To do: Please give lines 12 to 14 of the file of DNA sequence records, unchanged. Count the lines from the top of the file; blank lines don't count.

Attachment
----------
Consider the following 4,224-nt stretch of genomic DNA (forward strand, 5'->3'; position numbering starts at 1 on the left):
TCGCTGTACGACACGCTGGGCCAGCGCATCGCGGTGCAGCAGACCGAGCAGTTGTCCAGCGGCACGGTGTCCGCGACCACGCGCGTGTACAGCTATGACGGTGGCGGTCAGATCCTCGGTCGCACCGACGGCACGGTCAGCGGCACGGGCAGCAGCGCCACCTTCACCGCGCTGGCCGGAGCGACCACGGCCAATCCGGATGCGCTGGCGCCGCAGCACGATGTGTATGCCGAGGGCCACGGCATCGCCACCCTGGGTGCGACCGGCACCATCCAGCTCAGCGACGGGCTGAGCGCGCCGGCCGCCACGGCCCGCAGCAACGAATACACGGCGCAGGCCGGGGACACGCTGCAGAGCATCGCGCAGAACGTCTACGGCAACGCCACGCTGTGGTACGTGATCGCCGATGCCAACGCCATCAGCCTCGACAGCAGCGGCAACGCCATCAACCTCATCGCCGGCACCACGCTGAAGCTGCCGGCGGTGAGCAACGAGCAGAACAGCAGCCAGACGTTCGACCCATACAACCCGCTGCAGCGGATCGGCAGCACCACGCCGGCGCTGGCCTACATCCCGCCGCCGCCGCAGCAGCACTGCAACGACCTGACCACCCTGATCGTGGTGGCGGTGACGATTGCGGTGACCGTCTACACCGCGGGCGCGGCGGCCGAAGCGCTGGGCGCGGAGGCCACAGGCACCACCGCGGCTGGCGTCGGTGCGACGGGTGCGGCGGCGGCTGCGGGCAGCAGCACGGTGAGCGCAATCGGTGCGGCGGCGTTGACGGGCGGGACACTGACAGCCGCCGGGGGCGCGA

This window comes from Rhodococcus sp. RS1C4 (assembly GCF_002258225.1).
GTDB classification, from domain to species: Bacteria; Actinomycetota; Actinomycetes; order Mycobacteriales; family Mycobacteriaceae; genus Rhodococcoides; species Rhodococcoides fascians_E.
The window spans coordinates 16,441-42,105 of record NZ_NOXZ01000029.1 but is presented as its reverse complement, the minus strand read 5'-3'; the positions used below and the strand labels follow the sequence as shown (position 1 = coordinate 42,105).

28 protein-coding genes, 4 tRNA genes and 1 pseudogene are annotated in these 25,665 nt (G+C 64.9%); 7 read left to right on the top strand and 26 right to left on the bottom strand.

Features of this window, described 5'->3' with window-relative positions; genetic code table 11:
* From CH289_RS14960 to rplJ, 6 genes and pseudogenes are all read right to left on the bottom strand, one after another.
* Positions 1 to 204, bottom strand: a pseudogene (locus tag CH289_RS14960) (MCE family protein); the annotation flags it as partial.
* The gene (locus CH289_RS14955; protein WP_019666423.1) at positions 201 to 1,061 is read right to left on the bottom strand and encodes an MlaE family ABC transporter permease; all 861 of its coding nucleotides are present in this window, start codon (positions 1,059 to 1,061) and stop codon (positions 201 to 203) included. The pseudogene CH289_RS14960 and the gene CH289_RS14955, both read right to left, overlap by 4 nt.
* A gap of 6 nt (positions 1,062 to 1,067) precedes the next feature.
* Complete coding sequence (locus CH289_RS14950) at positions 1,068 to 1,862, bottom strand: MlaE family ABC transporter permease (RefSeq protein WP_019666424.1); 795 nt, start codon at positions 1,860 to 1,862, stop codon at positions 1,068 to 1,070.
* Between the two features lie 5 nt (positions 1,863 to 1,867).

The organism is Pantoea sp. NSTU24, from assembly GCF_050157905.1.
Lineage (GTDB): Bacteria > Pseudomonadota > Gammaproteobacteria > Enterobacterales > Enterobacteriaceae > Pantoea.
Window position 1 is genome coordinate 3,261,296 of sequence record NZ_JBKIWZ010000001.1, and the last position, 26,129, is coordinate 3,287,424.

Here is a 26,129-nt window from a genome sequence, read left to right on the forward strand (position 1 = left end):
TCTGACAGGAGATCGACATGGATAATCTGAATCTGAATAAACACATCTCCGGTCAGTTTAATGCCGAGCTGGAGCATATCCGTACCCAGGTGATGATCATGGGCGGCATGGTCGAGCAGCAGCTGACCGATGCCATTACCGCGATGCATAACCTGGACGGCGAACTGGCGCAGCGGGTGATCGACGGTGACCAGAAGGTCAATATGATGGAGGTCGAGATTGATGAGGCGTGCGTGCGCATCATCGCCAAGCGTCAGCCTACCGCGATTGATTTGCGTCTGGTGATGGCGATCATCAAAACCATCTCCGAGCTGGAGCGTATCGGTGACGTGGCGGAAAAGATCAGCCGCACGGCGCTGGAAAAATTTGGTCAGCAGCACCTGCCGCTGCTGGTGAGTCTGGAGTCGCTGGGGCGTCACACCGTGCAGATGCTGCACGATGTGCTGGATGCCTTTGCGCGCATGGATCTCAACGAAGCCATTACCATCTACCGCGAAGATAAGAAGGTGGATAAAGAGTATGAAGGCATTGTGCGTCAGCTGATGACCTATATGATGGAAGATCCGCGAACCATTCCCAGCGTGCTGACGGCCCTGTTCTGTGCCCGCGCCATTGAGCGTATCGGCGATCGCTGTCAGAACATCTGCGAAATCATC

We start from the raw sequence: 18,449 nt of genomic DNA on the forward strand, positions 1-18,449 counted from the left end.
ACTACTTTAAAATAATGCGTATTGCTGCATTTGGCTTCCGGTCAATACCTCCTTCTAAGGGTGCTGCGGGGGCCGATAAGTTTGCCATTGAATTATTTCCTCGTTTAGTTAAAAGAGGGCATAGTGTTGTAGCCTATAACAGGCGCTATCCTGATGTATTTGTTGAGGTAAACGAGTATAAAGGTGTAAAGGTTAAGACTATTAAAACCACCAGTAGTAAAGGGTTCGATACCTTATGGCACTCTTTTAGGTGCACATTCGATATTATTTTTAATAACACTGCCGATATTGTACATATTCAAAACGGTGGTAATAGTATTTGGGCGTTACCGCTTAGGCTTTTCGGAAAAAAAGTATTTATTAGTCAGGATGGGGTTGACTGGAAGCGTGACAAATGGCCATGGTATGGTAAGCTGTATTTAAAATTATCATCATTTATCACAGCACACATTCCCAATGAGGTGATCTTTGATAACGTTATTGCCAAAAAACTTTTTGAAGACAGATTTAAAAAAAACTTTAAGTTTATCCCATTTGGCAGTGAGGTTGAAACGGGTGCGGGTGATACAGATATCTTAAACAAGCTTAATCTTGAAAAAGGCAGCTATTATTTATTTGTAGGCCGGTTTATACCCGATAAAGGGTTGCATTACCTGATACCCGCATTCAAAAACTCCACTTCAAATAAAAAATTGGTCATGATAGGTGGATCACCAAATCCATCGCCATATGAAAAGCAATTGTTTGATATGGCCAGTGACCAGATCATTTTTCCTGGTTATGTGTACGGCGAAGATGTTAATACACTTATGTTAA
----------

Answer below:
* Complete coding sequence (locus CH289_RS14950) at positions 1,068 to 1,862, bottom strand: MlaE family ABC transporter permease (RefSeq protein WP_019666424.1); 795 nt, start codon at positions 1,860 to 1,862, stop codon at positions 1,068 to 1,070.
* Between the two features lie 5 nt (positions 1,863 to 1,867).

The organism is Pantoea sp. NSTU24, from assembly GCF_050157905.1.